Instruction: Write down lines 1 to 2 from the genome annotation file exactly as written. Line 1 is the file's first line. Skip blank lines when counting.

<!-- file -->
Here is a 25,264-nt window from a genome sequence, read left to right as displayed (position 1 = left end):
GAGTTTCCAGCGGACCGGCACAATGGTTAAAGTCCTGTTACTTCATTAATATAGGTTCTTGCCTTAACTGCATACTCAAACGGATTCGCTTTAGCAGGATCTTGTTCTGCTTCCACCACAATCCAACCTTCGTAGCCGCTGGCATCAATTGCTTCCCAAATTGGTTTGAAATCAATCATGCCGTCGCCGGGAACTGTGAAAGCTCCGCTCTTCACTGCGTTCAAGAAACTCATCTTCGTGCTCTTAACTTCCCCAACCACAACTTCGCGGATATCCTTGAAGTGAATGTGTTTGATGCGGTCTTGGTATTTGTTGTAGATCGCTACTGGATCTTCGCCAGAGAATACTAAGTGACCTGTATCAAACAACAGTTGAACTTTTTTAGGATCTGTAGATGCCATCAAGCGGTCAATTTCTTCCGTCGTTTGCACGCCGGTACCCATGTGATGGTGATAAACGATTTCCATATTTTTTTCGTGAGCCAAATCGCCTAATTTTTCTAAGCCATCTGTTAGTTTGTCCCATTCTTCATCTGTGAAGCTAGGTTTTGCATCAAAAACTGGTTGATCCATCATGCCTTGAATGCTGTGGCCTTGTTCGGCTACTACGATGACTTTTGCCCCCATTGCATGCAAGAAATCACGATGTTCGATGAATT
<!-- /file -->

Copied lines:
Here is a 25,264-nt window from a genome sequence, read left to right as displayed (position 1 = left end):
GAGTTTCCAGCGGACCGGCACAATGGTTAAAGTCCTGTTACTTCATTAATATAGGTTCTTGCCTTAACTGCATACTCAAACGGATTCGCTTTAGCAGGATCTTGTTCTGCTTCCACCACAATCCAACCTTCGTAGCCGCTGGCATCAATTGCTTCCCAAATTGGTTTGAAATCAATCATGCCGTCGCCGGGAACTGTGAAAGCTCCGCTCTTCACTGCGTTCAAGAAACTCATCTTCGTGCTCTTAACTTCCCCAACCACAACTTCGCGGATATCCTTGAAGTGAATGTGTTTGATGCGGTCTTGGTATTTGTTGTAGATCGCTACTGGATCTTCGCCAGAGAATACTAAGTGACCTGTATCAAACAACAGTTGAACTTTTTTAGGATCTGTAGATGCCATCAAGCGGTCAATTTCTTCCGTCGTTTGCACGCCGGTACCCATGTGATGGTGATAAACGATTTCCATATTTTTTTCGTGAGCCAAATCGCCTAATTTTTCTAAGCCATCTGTTAGTTTGTCCCATTCTTCATCTGTGAAGCTAGGTTTTGCATCAAAAACTGGTTGATCCATCATGCCTTGAATGCTGTGGCCTTGTTCGGCTACTACGATGACTTTTGCCCCCATTGCATGCAAGAAATCACGATGTTCGATGAATT